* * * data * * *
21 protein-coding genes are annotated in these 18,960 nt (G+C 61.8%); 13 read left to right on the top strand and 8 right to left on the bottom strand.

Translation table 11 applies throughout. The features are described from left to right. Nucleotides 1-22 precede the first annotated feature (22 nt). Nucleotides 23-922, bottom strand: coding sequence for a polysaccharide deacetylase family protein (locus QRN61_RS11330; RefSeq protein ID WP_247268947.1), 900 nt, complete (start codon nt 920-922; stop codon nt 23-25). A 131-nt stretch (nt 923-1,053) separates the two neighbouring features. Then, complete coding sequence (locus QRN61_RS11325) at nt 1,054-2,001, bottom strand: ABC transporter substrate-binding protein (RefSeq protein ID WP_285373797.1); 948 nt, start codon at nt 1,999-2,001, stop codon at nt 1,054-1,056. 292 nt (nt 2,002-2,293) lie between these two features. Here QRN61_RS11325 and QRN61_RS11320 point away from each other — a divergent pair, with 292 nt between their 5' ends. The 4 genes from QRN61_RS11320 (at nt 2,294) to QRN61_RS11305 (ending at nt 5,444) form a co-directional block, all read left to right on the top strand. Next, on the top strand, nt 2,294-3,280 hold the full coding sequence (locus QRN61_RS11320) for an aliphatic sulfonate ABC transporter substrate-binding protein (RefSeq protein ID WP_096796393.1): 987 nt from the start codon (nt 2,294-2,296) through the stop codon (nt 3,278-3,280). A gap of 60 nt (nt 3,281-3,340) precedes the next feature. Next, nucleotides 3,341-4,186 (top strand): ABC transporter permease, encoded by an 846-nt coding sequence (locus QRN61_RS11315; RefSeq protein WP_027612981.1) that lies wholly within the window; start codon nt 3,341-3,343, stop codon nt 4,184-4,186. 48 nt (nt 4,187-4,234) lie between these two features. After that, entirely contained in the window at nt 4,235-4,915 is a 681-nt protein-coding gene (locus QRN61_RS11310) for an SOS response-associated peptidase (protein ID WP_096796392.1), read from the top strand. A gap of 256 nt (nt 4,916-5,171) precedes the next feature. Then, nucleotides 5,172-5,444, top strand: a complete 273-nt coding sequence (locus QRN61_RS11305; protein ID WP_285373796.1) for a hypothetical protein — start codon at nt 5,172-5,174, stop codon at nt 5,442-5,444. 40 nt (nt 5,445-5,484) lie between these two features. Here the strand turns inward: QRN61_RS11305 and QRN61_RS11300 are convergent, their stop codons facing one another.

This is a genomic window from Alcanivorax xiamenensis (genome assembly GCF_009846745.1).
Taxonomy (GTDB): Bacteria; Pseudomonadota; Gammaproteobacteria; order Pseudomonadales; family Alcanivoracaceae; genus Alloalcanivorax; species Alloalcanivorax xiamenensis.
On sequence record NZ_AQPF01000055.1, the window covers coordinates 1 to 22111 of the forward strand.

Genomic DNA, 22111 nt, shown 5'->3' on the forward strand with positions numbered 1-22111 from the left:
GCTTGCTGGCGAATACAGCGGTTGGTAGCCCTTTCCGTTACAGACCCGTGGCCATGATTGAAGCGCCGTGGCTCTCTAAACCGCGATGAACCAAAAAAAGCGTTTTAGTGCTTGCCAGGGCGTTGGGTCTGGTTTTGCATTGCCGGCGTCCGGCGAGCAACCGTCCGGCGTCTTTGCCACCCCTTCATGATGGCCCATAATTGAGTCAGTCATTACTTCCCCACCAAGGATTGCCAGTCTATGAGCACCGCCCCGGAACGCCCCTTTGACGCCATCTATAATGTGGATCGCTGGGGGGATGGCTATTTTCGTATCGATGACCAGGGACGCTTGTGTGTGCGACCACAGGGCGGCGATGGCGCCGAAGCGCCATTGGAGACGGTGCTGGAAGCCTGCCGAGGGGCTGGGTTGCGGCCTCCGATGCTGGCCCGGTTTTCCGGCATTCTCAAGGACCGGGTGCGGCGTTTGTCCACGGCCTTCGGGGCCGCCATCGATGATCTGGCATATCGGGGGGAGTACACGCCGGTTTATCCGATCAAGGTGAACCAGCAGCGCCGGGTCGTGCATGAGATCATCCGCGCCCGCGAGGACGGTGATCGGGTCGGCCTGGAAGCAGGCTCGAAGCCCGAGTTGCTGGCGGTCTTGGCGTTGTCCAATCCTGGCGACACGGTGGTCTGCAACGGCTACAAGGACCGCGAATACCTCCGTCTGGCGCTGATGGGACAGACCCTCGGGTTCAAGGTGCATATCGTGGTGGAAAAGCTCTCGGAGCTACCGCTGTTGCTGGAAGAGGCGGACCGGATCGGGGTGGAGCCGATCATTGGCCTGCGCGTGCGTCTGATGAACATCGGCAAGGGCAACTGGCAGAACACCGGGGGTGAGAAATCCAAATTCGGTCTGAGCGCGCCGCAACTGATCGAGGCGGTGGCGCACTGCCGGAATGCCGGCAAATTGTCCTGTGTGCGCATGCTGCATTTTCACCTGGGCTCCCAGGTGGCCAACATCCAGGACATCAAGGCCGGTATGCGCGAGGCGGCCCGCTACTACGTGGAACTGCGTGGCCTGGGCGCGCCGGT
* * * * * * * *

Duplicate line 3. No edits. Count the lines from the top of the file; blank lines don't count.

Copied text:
This is a genomic window from Alcanivorax xiamenensis (genome assembly GCF_009846745.1).